Gangsta Granny

 

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Being massive fans of David Walliams children’s fiction, we approached the Birmingham Stage Company’s adaptation of Gangsta Granny with excitement and a little trepidation. What if they didn’t translate Walliams’ clever story and capture his imaginative and laugh-out-loud storytelling to their stage production. It quickly became apparent that the cast were going carry it off and their on-stage interpretation didn’t disappoint.

Ben is an eleven-year-old boy (played by young adult Ashley Cousins) with flamboyant, ball room dancing parents (Rachel Stanley and Benedict Martin). They mean well, but this dancing duo are caught up in their own drama and don’t really have time for Ben or his Granny. As a result, Ben and Granny (played last night by Louise Bailey) are unenthusiastically forced together every Friday night. Ben thinks his granny is the most boring person in the world. She relentlessly feeds him cabbage based meals, even inventing cabbage mouse for desert and their weekly games of Scrabble are the highlight of her week.

Ben would rather do anything than spend time with Granny.

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That is, until he uncovers a secret, suggesting that perhaps Granny is not quite as boring as he thinks. As a result, Ben and Granny embark on an exciting adventure, one that will bring them together and will form an unlikely bond that can’t be broken. Not only do they come within a hairs’ breath of stealing the Crown Jewels, they also meet Her Royal Majesty, the Queen, who treats them with an improbable lenience.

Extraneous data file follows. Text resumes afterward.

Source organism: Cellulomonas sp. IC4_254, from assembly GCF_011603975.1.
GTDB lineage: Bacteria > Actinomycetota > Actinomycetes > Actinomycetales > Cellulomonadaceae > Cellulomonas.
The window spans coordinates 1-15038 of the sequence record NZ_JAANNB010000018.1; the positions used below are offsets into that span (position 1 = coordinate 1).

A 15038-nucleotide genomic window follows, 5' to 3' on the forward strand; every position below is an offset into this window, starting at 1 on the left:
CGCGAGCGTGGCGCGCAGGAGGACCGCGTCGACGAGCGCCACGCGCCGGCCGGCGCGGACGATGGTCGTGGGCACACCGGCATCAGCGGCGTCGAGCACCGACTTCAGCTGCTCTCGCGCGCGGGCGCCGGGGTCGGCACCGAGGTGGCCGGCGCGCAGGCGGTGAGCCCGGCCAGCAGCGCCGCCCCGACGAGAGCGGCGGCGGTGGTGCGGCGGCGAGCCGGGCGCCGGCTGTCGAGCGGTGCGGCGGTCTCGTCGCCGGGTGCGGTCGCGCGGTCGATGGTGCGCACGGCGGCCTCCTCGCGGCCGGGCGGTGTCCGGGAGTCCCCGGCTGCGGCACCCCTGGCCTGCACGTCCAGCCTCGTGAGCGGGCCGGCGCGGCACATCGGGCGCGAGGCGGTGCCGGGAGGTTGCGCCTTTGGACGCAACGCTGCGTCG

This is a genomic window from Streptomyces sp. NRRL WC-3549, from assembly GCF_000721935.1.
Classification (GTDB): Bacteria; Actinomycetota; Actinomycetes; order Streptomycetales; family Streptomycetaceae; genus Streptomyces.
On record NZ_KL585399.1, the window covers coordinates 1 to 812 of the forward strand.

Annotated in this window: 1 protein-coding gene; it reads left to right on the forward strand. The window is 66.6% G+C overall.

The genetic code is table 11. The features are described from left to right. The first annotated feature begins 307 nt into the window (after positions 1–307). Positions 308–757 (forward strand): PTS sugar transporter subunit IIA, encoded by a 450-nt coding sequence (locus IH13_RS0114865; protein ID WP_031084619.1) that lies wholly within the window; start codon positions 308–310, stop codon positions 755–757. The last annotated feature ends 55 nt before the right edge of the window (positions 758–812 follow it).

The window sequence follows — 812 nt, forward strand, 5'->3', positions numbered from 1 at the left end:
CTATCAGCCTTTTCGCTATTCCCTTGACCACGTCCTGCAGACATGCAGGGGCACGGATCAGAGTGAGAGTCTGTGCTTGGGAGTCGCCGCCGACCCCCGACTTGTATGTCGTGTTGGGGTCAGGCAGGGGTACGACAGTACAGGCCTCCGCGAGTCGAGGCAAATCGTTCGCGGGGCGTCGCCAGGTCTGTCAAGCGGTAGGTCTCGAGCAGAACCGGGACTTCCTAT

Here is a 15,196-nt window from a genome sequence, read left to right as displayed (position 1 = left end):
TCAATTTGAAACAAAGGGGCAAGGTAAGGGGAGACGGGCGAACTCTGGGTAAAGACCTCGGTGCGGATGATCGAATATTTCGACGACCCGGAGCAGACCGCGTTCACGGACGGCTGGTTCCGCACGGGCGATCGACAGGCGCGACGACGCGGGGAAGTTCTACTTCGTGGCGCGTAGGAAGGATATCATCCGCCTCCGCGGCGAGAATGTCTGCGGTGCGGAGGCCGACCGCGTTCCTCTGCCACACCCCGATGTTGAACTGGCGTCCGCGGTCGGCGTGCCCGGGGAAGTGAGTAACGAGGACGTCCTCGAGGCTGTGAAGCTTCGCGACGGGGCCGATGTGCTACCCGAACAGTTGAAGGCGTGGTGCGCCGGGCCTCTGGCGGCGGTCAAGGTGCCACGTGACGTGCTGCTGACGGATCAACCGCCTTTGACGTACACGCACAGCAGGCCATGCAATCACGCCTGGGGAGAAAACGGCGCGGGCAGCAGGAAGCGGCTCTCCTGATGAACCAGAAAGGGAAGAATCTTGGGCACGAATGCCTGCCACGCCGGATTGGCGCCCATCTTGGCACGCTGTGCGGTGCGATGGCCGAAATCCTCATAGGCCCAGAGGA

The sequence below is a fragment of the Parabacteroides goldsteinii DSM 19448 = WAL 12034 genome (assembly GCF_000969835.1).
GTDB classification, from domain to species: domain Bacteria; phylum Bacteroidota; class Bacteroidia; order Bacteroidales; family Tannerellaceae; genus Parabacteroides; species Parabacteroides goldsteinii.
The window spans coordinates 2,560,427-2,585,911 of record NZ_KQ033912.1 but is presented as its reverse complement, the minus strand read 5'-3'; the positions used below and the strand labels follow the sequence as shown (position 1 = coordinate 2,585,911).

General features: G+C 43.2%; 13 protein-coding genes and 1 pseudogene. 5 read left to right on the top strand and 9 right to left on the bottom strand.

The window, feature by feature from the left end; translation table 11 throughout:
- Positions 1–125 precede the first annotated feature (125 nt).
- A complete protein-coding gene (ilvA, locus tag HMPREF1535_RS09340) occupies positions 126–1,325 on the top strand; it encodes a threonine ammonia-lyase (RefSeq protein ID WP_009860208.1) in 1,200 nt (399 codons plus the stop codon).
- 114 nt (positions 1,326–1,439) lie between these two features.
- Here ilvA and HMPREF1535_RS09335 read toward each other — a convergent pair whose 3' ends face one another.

Director Neal Foster and his team should be applauded for their inventive use of space, sound, light and costume design. They worked wonders recreating many different scenes from the book and managed to stay true to the original tale, despite the on-stage constraints. Granny’s recounts of her youthful escapades were wonderfully illustrated by imaginative and elaborate costume design and took the audience on a hilarious journey through her many adventures and encounters.

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Following the interval, the show stepped it up a gear with many more laugh out loud moments and lots of audience participation. Bens involuntary participation in a dancing competition, which was hosted by the hilarious Flavio and played by Devesh Kishore (he also played Raj, an endearing character that appears in most of Walliams’ novels), and the chaos that ensued, had the audience laughing and jumping from their seats in pantomime style.

All in all, this is a heartfelt cross-generational story told with great humour. Be warned, as with many of Walliams children’s stories, there is a sad twist in the tale, but fear not, this is dealt with sensitively and everyone left the theatre happy. According to the youngest member in our party it was “better than the book!”.

On at the Opera House until Sunday 11th June tickets can be found here http://www.atgtickets.com/shows/gangsta-granny-2017/opera-house-manchester/

Reviewed by Margot Power

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